Australian researchers find stem cell breast cancer connection
Australian researchers have discovered stem cells in the breast that may be linked to a high-risk form of breast cancer.
Researchers at Melbourne’s Walter and Eliza Hall Institute have been able to reveal a long-lived type of stem cell in the breast that is responsible for the growth of the mammary glands during pregnancy
The newly-found stem cells have many molecular similarities to a subtype of ‘triple negative’ breast cancers known as claudin-low cancers.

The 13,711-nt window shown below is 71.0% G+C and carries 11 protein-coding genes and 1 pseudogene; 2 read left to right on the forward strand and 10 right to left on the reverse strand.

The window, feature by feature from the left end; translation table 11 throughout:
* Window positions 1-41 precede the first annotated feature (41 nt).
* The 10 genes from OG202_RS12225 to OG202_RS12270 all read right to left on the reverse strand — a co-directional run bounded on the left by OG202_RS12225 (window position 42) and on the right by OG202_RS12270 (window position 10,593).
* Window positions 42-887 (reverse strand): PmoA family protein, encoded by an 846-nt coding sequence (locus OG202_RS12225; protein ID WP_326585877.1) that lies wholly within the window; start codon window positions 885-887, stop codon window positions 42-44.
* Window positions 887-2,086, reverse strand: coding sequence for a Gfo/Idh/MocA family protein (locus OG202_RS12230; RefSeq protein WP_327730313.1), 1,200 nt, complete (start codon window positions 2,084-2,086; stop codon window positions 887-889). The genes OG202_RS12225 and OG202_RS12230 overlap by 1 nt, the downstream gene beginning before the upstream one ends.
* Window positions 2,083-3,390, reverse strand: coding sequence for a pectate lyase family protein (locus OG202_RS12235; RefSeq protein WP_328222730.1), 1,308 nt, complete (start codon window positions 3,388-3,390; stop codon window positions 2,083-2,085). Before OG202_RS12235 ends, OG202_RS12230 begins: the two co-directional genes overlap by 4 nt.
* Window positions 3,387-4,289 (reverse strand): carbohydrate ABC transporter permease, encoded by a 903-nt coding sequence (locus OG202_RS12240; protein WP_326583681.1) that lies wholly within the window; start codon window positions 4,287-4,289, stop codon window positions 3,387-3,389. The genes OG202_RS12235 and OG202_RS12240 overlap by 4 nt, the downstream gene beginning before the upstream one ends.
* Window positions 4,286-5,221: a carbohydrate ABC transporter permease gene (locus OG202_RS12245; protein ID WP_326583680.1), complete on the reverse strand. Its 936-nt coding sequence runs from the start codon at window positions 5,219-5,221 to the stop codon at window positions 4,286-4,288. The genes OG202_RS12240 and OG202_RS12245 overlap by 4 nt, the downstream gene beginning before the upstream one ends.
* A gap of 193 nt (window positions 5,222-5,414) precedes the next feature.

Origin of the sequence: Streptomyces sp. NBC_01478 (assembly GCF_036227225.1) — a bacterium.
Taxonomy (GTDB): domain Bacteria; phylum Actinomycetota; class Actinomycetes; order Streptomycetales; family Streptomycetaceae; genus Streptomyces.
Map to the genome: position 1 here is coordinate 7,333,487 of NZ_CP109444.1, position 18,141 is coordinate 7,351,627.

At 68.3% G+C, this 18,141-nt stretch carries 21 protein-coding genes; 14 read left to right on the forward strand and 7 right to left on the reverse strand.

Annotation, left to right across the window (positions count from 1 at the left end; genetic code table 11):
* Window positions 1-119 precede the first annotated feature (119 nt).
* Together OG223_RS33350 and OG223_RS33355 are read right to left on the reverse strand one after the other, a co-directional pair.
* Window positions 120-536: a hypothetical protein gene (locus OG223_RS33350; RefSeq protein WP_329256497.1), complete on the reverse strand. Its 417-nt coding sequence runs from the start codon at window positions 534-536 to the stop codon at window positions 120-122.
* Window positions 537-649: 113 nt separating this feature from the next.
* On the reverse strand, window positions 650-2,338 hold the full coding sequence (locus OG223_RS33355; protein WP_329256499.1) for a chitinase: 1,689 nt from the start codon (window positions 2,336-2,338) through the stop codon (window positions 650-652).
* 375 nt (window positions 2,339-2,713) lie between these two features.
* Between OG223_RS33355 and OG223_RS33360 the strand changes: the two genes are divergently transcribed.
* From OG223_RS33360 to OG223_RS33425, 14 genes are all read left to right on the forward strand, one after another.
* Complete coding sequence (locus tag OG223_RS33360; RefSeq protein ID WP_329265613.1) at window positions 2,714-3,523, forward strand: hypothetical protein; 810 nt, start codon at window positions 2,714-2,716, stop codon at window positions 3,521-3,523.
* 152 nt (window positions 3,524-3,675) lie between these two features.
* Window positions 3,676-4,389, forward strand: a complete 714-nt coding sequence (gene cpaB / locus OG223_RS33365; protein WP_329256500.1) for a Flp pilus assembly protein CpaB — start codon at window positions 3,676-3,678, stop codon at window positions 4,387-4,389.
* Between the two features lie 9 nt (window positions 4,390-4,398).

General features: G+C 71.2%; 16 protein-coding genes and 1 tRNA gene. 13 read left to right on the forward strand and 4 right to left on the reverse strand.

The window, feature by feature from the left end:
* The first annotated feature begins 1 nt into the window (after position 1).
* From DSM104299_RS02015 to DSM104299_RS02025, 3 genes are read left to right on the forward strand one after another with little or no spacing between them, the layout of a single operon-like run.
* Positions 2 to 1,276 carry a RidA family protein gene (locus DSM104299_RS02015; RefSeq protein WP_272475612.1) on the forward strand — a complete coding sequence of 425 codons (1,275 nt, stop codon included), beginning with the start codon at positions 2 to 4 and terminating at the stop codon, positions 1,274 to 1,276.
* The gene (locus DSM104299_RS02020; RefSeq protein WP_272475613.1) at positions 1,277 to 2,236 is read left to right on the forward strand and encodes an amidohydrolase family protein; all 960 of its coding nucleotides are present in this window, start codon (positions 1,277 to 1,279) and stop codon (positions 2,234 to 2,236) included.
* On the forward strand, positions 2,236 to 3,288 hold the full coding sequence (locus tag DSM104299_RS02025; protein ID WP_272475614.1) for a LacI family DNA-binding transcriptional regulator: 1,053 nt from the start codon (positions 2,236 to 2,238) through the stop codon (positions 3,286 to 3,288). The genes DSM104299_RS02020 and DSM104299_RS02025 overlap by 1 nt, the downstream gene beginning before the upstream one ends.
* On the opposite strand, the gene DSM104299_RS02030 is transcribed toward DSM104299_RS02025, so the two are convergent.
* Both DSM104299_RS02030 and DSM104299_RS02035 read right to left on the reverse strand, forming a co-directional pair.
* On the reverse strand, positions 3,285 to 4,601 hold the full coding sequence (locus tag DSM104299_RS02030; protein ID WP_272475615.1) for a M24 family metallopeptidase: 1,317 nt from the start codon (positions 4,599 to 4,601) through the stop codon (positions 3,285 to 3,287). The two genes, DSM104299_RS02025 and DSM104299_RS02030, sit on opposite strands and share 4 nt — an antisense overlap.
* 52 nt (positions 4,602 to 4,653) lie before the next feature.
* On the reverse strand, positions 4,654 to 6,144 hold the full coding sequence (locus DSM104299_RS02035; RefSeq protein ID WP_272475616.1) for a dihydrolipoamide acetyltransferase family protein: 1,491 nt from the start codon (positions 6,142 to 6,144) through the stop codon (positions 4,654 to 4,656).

About 15 per cent of breast cancers are triple negative, which are aggressive with a high chance of recurrence and ultimately a poor prognosis.
Researchers hope that the discovery can be used to understand how cancers may arise from long-lived stem cells, and potentially lead to better outcomes for patients.